As discussions of a standard began in 1994, a rough but scientific experiment was conducted to determine the time and current within which an arc will ignite tissue paper. It was found that arcs above 5 amperes were likely to cause fire ignition if they persisted for a second and those below 5 amperes were much less likely to cause fire. Since then, other experiments have been conducted that suggest that fire can be ignited with lower current levels, but none have been definitive.

The branch/feeder AFCI was the first type to be developed. The intention was to protect branch-circuit wiring primarily and to also provide protection for extension and appliance wiring to the extent it could. The 5-ampere level was found to be difficult to achieve in line-to-neutral arcing at the time AFCIs were first developed, since it is essential to also avoid nuisance operation for the broad range of signals in electrical circuits. In any general-use branch circuit, a variety of dimmers, computers, motors, entertainment appliances and other equipment that produce arcs as part of normal operation may be installed or connected. The 5-ampere detection requirement was set for series arcs that include arcing to grounded conductors.

The 75-ampere level was taken from a survey conducted by UL for the EIA that reported that the lowest short circuit level available at a receptacle within the United States is 75 amperes. This means that a line-to-neutral fault in a branch circuit will have 75 amperes or more available. Correspondingly, AFCI testing verifies that the AFCI will detect an arc in a circuit with 75 amperes available. Therefore, the 75-ampere detection level will identify and de-energize arcing short circuits that are known fire causes.

During the tests, actual current flowing is somewhat less than 75 amperes. The test circuit has 75 amperes available before the arc is introduced. The arc current will be lower because of the impedance of the arc itself. The AFCI must detect the arc current.

Questions have arisen about the ability of the branch/feeder to detect series arcs. The UL 1699 Standard requires that the branch/feeder detect arcs in circuits that deliver 75 amperes and higher fault current. It does not distinguish between series and parallel. These are short-circuit conditions—and are the conditions that drove the industry to develop arc detection. We know that fires occur from these higher energy arcs. This means that true series arcs with no arcing to a grounding conductor, which are at load current values well below 75 amperes, are not detected.

Outlet Circuit AFCI Performance

In considering a device located at the receptacle, it was clear as the standard was being written that the primary function of such a device would be protection of extension and appliance wiring. Detection of series arcs at the lower current level of a single appliance would be important. The device was envisioned to be electrically closer to the appliance and not necessarily in the circuit with the variety of products and conditions on a general branch circuit. Therefore, for the envisioned outlet circuit (OC) AFCI, a 5-ampere detection level was required in the standard for line-to-neutral, line-to-ground and series arcs.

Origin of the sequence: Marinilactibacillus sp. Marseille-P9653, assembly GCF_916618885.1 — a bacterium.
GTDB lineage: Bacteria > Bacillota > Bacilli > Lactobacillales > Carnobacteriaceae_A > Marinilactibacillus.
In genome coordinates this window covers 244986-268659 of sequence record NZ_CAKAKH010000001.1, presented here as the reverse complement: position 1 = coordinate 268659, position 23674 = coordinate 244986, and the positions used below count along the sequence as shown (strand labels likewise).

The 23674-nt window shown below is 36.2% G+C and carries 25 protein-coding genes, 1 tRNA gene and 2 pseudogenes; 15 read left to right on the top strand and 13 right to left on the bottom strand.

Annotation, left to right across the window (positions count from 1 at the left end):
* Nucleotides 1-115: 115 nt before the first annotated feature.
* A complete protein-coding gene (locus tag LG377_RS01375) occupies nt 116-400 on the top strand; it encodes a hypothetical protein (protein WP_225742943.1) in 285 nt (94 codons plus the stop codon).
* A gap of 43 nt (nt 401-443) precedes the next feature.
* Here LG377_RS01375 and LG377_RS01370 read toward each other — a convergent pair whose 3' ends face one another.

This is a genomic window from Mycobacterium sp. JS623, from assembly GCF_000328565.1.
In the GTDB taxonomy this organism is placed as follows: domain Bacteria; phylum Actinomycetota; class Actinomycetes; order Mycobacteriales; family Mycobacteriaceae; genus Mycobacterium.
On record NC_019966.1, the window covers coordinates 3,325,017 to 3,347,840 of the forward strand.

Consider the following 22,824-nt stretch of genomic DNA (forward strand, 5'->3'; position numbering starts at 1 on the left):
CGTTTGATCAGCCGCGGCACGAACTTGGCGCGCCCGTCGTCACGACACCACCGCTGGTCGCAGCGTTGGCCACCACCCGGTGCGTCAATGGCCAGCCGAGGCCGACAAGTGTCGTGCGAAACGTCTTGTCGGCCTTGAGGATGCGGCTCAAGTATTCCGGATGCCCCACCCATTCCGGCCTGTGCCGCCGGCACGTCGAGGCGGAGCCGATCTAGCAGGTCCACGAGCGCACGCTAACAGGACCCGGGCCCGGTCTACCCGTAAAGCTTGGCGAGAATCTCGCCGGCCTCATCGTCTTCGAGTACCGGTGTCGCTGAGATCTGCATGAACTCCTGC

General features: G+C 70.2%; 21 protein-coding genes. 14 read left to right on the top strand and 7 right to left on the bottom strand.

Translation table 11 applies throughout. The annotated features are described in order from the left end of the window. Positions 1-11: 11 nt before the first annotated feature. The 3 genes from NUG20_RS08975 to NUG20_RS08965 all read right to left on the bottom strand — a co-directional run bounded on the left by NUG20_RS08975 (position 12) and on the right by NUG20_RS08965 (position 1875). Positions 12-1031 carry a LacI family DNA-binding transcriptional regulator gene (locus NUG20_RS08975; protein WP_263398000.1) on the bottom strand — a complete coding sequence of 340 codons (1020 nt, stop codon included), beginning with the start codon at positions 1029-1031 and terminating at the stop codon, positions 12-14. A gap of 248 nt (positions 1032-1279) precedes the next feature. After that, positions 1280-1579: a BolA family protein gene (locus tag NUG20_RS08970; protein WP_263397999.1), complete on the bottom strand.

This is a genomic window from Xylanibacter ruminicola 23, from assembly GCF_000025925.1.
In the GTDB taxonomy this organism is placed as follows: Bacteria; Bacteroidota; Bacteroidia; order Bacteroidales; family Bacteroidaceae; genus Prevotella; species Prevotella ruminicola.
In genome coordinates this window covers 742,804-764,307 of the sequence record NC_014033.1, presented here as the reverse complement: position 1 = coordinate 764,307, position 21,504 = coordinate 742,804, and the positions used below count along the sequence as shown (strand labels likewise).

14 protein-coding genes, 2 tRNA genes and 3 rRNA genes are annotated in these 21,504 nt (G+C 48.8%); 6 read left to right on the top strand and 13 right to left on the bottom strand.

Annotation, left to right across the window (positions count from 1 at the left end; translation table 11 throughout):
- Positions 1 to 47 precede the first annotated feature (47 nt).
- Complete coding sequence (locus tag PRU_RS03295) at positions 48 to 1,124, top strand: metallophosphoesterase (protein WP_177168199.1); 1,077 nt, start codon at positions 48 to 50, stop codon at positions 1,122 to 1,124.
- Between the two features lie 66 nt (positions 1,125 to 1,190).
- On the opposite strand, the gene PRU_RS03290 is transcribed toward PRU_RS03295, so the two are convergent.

Combined Performance

There is a place for each of these devices. As we look at the need addressed by NEC 210.12(A), a branch/feeder AFCI is necessary to protect the entire circuit. Protection would be enhanced if an outlet circuit AFCI were added for extension and appliance wiring.

The ideal device is the combination AFCI located at the source of the branch. The combination AFCI combines the performance of the branch/feeder with that of the outlet circuit in a single unit. With the technology available, why not require combination performance to provide the best available protection for the entire branch?

Causes of Tripping of the Branch/Circuit AFCI

The circuit-breaker branch/feeder AFCI incorporates functions of both an overcurrent protective device and an arc-detection device. It is designed to trip under the following conditions.

Overcurrent.For any current above its current rating it will trip according to its circuit breaker time-current characteristic.

Hazardous arcing.For arcing at current levels of about 75 amperes and above, the AFCI will trip. Commercially available AFCIs will actually operate at some level below 75 amperes. The AFCI will operate faster than a fuse or circuit breaker under short-circuit overcurrent conditions up to about 125 amperes.

Arcing ground faults.The standard requires tripping on faults of 5 amperes and greater. Commercial units will actually detect ground faults of 50 milliamperes and greater. Tripping will be instantaneous, with no intentional delay.

Neutral grounding.If the neutral conductor (grounded-circuit conductor) of an AFCI protected circuit touches grounded metal, the AFCI will trip if the impedance to ground is very low impedance.

Abnormal environments.Some abnormal events may also cause tripping, such as high voltage surges from lightning or utility line surges, voltage or frequency fluctuations from poorly regulated backup generators, or mechanical shock.

More To Come

Part II of this article addresses such questions as which circuits must be protected under the NEC and how to check and troubleshoot installed AFCIs. Look for these questions in the next edition of this magazine.

1. “AFCI Inquiry and Report” by the Consumer Product Safety Task Force of the National Association of State Fire Marshals, August 1, 2002.

George Gregory
George Gregory is manager of Industry Standards, Schneider Electric/Square D Company, Cedar Rapids, Iowa. He is a registered P. E. in Iowa, Illinois, and Puerto Rico. He serves on NEC Panel 10 representing NEMA, and has been an associate member of IAEI since 1972.